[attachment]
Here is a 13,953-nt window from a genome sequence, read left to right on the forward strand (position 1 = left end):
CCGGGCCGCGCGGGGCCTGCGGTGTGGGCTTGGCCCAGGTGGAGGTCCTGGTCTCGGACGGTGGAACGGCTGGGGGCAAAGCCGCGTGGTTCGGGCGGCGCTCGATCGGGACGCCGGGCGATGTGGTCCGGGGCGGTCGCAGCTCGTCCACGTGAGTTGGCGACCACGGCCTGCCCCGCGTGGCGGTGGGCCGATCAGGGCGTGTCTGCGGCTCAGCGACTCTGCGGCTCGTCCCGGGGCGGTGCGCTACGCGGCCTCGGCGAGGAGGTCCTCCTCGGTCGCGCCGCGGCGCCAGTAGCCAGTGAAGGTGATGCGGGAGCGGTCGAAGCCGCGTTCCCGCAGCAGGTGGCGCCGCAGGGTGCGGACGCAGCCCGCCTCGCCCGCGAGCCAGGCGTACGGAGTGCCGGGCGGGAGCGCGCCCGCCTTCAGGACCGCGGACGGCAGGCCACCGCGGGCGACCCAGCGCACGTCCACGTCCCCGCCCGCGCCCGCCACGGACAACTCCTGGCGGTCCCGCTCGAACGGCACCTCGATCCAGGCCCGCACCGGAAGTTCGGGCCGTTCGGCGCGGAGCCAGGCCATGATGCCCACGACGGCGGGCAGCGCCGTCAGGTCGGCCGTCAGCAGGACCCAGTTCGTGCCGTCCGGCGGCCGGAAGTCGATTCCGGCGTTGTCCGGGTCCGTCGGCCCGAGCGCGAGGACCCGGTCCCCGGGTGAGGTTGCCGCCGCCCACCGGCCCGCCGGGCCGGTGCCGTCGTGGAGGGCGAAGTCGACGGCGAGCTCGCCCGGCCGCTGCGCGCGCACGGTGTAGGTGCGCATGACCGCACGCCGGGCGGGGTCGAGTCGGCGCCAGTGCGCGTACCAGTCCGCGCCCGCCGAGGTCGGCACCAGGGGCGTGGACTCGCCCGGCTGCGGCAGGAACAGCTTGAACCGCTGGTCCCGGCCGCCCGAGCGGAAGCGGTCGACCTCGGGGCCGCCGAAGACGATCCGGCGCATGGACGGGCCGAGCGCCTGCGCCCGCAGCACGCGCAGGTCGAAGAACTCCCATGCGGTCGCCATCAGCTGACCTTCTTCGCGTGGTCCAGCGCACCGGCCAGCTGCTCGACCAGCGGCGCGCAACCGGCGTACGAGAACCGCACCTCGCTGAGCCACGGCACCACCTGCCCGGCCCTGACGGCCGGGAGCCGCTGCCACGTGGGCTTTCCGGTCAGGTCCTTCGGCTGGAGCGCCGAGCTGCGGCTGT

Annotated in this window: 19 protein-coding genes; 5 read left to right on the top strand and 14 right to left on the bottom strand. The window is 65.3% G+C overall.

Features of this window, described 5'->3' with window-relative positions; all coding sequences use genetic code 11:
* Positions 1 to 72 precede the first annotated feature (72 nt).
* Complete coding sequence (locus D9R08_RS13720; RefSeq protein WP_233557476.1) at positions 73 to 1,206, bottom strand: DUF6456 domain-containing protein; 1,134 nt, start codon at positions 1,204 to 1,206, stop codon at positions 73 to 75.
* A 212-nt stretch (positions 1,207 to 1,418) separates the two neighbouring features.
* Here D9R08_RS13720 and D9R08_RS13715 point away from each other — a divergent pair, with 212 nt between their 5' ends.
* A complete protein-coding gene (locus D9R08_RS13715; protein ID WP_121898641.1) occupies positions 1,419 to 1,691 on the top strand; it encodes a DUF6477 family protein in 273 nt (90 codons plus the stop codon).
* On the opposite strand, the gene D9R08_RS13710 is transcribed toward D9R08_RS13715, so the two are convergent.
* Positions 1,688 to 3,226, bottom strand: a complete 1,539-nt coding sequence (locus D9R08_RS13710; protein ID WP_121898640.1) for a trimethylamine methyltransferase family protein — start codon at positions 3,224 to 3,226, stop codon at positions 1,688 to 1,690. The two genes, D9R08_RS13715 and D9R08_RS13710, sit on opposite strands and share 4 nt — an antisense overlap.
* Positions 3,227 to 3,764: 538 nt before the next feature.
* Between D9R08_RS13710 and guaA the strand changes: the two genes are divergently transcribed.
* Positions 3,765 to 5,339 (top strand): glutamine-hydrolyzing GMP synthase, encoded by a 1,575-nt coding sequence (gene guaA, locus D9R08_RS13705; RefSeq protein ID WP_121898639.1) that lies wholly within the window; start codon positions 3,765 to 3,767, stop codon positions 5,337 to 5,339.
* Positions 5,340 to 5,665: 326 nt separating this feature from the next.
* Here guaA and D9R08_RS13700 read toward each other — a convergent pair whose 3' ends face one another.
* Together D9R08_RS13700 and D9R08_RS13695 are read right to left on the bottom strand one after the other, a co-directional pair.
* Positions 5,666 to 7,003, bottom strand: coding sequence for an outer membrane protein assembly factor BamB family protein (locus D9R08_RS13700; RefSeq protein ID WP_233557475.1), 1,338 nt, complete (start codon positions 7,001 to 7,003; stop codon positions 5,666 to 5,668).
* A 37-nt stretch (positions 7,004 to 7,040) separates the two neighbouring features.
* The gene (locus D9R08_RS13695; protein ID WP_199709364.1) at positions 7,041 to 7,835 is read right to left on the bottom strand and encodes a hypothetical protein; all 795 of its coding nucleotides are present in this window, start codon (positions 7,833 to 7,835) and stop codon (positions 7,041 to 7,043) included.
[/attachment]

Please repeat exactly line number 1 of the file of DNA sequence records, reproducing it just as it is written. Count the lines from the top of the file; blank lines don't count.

Here is a 13,953-nt window from a genome sequence, read left to right on the forward strand (position 1 = left end):